We Were Restless Things by Cole Nagamatsu
I received an ARC on Netgalley in exchange for an honest review.
From debut author Cole Nagamatsu comes an atmospheric contemporary fantasy about three teens coming of age in the wake of a mysterious death.
Last summer, Link Miller drowned on dry land in the woods, miles away from the nearest body of water. His death was ruled a strange accident, and in the months since, his friends and family have struggled to make sense of it. But Link’s close friend Noemi Amato knows the truth: Link drowned in an impossible lake that only she can find. And what’s more, someone claiming to be Link has been contacting her, warning Noemi to stay out of the forest.
As these secrets become too heavy for Noemi to shoulder on her own, she turns to Jonas, her new housemate, and Amberlyn, Link’s younger sister. All three are trying to find their place—and together, they start to unravel the truth: about themselves, about the world, and about what happened to Link.
Unfolding over a year and told through multiple POVs and a dream journal, We Were Restless Things explores the ways society shapes our reality, how we can learn to love ourselves and others, and the incredible power of our own desires.
My thoughts: I was drawn to this book by the beautiful cover and the blurb. Drowning on dry land? The CSI/Criminal Minds fan in me was intrigued. Coming-of-age in the wake of a death? Sounds like the kind of post-traumatic growth/mental health representation I live for. Indeed, the beginning was great.
Nagamatsu is an incredibly talented writer, especially in terms of imagery and description. The metaphors were fresh and lush, the scenes lively. Indeed without this, I doubt I would have finished the book.
The representation of an asexual character was refreshing, although I’ll go into what I wish was different about it later.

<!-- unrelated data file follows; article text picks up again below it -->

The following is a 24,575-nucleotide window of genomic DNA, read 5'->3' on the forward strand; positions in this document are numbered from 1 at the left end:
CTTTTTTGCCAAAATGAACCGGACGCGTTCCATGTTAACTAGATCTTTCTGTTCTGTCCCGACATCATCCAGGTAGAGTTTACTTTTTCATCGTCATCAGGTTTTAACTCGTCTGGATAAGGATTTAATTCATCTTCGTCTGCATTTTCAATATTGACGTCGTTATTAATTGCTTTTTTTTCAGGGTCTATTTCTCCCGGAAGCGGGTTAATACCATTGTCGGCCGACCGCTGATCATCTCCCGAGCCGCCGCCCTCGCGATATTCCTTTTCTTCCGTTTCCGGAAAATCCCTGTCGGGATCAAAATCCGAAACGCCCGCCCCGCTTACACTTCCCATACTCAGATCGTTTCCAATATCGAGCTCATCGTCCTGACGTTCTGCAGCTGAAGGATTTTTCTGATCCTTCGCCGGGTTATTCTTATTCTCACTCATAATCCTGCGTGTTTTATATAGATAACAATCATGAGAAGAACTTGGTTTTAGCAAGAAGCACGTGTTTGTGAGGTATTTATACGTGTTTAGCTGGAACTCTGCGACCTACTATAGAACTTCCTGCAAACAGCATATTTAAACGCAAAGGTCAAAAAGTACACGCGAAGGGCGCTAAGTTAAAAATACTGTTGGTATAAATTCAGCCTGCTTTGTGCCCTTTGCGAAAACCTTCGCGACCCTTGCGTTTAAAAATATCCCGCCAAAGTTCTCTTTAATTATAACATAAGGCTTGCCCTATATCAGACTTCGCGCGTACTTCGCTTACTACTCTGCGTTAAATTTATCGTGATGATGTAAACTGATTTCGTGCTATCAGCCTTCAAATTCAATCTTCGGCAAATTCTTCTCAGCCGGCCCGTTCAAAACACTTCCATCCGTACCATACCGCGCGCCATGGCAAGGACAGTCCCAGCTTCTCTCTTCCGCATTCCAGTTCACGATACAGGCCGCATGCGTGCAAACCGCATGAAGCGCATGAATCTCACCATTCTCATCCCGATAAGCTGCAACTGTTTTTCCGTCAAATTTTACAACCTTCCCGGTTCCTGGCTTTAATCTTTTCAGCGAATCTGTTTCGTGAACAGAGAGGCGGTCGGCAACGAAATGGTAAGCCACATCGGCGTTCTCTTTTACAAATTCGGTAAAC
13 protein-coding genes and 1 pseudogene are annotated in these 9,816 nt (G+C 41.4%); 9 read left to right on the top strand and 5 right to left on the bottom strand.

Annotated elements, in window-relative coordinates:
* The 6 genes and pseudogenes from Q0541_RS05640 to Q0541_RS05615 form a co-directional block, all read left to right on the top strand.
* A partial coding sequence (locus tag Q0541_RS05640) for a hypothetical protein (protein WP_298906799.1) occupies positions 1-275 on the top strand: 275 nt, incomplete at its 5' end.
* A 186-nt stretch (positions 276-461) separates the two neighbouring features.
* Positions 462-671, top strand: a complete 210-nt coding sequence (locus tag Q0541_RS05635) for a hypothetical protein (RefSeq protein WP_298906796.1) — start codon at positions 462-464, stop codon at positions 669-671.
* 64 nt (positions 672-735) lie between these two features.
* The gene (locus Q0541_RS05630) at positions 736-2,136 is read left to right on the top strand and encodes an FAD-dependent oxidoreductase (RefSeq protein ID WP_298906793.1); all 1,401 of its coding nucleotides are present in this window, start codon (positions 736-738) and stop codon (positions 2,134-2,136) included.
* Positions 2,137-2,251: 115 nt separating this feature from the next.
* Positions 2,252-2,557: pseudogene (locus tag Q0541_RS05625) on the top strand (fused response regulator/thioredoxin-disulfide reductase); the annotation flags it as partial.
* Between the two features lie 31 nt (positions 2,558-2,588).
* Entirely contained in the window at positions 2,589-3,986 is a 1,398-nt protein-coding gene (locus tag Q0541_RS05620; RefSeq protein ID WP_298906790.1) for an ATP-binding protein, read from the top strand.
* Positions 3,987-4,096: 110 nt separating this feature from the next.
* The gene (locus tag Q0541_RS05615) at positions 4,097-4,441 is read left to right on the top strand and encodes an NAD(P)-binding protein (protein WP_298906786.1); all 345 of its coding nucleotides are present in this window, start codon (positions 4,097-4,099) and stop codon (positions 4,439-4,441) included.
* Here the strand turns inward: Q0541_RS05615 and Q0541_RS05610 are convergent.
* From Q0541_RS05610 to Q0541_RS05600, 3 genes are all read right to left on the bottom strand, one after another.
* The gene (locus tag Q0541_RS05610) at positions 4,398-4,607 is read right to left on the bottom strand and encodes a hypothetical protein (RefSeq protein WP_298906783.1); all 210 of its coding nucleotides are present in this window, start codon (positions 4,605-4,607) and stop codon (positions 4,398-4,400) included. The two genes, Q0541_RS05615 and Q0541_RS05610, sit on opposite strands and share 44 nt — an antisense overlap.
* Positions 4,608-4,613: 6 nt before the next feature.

Other than that, the more I read, the more let-down I felt. I wanted to give this a good rating, especially since the author is a debut, but I couldn’t in good conscience give it more than a 2/5 stars.
What I wish was different: To start, the names were unique, in the bad pulls-me-out-of-the-story because I’m trying to pronounce them/understand them way. (i.e. Cesca, from Francesca, so probably pronounced Chesca. Noemi, girl Lyle, Gaetan, the last name Lake, despite the Lake being a big metaphor).
The imagery really was beautiful, but after a while made the story drag. Part of that was the dependence of the book on the imagery, with little plot/tension/characterization driving the story. The dialogue was just mediocre. There was nothing I really needed to keep reading to find out (its apparent very early on the lake is some fantastical thing, so what more is there to learn?). Similarly, I didn’t understand why I should care about any of the characters. Jonas was the closest I came to feeling for someone, but Link, for example, or even Noemi, I honestly didn’t care much about them. Part of that is they don’t seem to have concrete, tangible goals they are trying to accomplish.
I loved that the story took place in Minnesota, since I am from there as well. Shivery, MN was a great place name (its cold all the time here) but Galaxie was another too-on-the-nose metaphor/name.
Speaking of the asexual representation, while I appreciated it, and thought it was refreshing in the midst of a romance plot, some of the language used made me cringe. Over time, I understood it, but at the beginning it felt like the problematic trope of kissing/etc-despite-not-liking-it and not saying anything/saying no, as a reinforcement of women not stating, and sticking to, their boundaries.
As for the dream sequences, these felt unnecessary and aggressively literary. A former creative writing teacher of mine used to say that all parts/sentences should “do work” i.e. characterize, push the plot forward, or reveal themes. From the description it feels like these are supposed to be thematic, but for the life of me, I can’t figure out how or why. Similarly, what’s the point, thematically, of the book? I can maybe see the argument for “learning to love ourselves”, but how is this any different than any other book? And for the power of our desires? How does this appear? Also what desires? Part of what this book was lacking were concrete goals/desires for the characters to achieve besides the nebulous “find out about the lake”.
All in all, the author is, no doubt, incredibly talented, especially with imagery. I wish I enjoyed this book more, and perhaps would have if it stopped at about 1/4 of the way through.